Former Baltimore Prosecutor Marilyn Mosby Photo: MGN Online

GREENBELT, Md.—Former Baltimore Prosecutor Marilyn Mosby known for her progressive policies and the prosecution of police officers after the death of Freddie Gray, received a sentence on May 23 of one year of home detention to be served concurrently with three years of supervised release—for mortgage fraud and perjury. In addition, Ms. Mosby was ordered to complete 100 hours of community service, according to the judgment. 

U.S. District Judge Lydia Kay Griggsby sentenced Ms. Mosby after a jury found her guilty of two counts of perjury in November. Before issuing her ruling in U.S. District Court, Judge Griggsby ordered Ms. Mosby to forfeit a condominium in Longboat Key, Fla., that she had purchased with funds from a falsified mortgage application.

The former prosecutor was convicted of lying about her finances to make early withdrawals from retirement funds during the COVID-19 pandemic, and fraudulently claiming that her own $5,000 was a gift from her then-husband as she closed on a Florida condominium.

“The court agrees these are very serious offenses and that this conduct displays a pattern of dishonesty,” Judge Griggsby told Ms. Mosby. “This dishonesty also occurred when you held the highest office for a prosecutor in the City of Baltimore.”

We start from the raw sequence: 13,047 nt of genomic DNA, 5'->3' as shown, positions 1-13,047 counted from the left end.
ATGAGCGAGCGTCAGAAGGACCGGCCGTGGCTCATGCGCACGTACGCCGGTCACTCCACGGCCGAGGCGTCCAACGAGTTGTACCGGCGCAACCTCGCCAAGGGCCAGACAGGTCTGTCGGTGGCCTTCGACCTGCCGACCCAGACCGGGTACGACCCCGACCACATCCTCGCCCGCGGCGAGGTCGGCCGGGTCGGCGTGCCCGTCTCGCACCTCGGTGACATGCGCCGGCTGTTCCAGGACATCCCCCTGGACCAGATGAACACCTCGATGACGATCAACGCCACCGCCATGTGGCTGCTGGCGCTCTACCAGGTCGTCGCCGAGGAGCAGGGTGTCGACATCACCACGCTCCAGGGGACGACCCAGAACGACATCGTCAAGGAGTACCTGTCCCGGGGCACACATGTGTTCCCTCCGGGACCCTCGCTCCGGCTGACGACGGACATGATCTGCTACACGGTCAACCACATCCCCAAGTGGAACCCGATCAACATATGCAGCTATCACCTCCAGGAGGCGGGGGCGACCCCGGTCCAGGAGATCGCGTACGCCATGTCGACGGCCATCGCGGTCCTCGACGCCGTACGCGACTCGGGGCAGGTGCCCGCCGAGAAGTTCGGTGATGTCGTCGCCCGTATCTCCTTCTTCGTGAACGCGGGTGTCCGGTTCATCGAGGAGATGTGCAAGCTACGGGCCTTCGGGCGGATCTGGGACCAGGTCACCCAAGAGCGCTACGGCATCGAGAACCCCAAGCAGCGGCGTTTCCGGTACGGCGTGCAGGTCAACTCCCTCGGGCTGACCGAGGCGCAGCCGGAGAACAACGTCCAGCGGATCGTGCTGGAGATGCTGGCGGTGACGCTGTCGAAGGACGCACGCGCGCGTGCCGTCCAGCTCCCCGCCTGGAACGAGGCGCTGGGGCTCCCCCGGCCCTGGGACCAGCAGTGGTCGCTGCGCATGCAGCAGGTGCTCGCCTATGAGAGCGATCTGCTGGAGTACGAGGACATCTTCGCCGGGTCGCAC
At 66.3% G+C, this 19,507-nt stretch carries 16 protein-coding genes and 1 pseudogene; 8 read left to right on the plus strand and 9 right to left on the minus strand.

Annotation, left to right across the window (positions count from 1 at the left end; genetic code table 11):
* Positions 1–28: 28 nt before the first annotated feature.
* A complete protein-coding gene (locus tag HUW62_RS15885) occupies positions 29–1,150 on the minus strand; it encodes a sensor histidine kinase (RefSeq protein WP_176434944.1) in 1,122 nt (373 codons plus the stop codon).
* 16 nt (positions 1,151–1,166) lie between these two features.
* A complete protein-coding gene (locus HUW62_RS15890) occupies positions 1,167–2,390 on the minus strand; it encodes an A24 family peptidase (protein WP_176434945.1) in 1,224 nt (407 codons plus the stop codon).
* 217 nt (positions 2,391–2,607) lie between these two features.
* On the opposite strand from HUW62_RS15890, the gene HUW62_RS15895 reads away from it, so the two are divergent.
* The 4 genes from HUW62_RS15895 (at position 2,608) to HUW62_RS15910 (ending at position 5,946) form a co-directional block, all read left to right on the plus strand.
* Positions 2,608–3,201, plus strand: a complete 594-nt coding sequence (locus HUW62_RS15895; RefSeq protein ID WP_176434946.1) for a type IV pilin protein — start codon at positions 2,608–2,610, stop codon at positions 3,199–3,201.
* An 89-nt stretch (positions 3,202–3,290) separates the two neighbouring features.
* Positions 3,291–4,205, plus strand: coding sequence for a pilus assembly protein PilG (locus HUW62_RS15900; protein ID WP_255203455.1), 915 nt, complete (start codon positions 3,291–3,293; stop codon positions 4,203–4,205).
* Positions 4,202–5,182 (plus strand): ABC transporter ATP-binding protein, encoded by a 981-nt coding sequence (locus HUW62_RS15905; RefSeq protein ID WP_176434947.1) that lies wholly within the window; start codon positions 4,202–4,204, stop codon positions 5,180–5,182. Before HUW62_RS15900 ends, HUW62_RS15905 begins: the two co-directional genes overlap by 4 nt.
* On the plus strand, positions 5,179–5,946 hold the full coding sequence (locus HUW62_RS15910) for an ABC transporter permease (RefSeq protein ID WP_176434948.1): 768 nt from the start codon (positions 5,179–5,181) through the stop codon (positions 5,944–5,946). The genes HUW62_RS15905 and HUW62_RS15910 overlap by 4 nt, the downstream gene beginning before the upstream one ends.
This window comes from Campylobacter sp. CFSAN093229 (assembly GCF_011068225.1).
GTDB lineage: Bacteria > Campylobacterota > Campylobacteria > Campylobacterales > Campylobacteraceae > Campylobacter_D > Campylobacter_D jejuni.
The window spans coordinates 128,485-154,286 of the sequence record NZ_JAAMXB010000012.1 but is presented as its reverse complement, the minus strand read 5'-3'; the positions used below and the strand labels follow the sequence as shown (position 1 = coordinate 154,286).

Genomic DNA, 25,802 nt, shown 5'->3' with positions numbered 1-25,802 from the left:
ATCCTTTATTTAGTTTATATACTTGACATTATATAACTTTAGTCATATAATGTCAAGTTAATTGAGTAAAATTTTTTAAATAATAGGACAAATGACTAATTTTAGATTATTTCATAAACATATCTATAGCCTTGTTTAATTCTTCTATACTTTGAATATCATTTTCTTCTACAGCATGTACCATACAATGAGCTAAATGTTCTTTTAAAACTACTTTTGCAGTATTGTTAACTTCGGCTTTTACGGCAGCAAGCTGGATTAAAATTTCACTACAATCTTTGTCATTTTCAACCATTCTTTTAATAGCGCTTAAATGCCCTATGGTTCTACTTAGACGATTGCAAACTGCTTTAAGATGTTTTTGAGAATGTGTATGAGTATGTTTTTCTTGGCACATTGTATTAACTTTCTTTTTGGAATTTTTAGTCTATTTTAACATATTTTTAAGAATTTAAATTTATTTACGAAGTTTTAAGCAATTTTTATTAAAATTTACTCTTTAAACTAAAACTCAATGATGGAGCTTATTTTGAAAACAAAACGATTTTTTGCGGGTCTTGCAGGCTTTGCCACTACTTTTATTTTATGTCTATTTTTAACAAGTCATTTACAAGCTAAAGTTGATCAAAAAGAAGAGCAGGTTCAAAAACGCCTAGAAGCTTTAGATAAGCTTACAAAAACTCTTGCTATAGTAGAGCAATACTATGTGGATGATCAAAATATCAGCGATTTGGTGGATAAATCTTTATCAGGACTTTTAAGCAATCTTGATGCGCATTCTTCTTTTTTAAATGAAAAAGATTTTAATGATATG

She also indicated that Ms. Mosby’s crimes did not involve taxpayer funds, and the idea of separating her from her two young daughters “weighed heavily” on her decision about sentencing.

Ms. Mosby faced up to five years in prison for each of the two counts. Prosecutors asked for 20 months. She also faced a maximum of 30 years for lying on the mortgage application. A jury found her guilty on a federal charge of making a false mortgage application after a separate trial in February.

From the beginning, Ms. Mosby has maintained her innocence.  Approximately a dozen people provided testimony to the judge regarding her character, emphasizing the importance of her being reunited with her family and children instead of being incarcerated.

“The conviction should only be classified as a minor white-collar crime in which many others have been convicted of and faced a sentence that amounted to a slap on the wrist,” civil rights attorney Ben Crump told the judge. “What is different here today is that underneath that white collar is the neck of a Black woman, who dares to challenge the status quo.”

He said that imprisoning Ms. Mosby for a victimless, “minor white-collar crime” would be a “grave injustice” that would “magnify the trauma of her two beautiful young daughters.” Atty. Crump said she “dared to challenge the status quo” while in office and suggested that prosecutors like her tend to be targeted for their “pursuit of equal justice.”

“The prosecution of Marilyn Mosby seems intended to send a chilling message to our progressive prosecutors,” he said.

Supporters speaking on Ms. Mosby’s behalf asked the judge to show leniency. “We need Marilyn Mosby in our community. We need her experience, her knowledge, her training,” said J. Wyndal Gordon, a criminal defense attorney, who has known Mosby for a decade.

He also explained that Ms. Mosby was prosecuted for crimes that had “no real victim” and were unrelated to her public office. “We’re here because they weren’t satisfied that they found nothing when they investigated her,” Mr. Gordon said.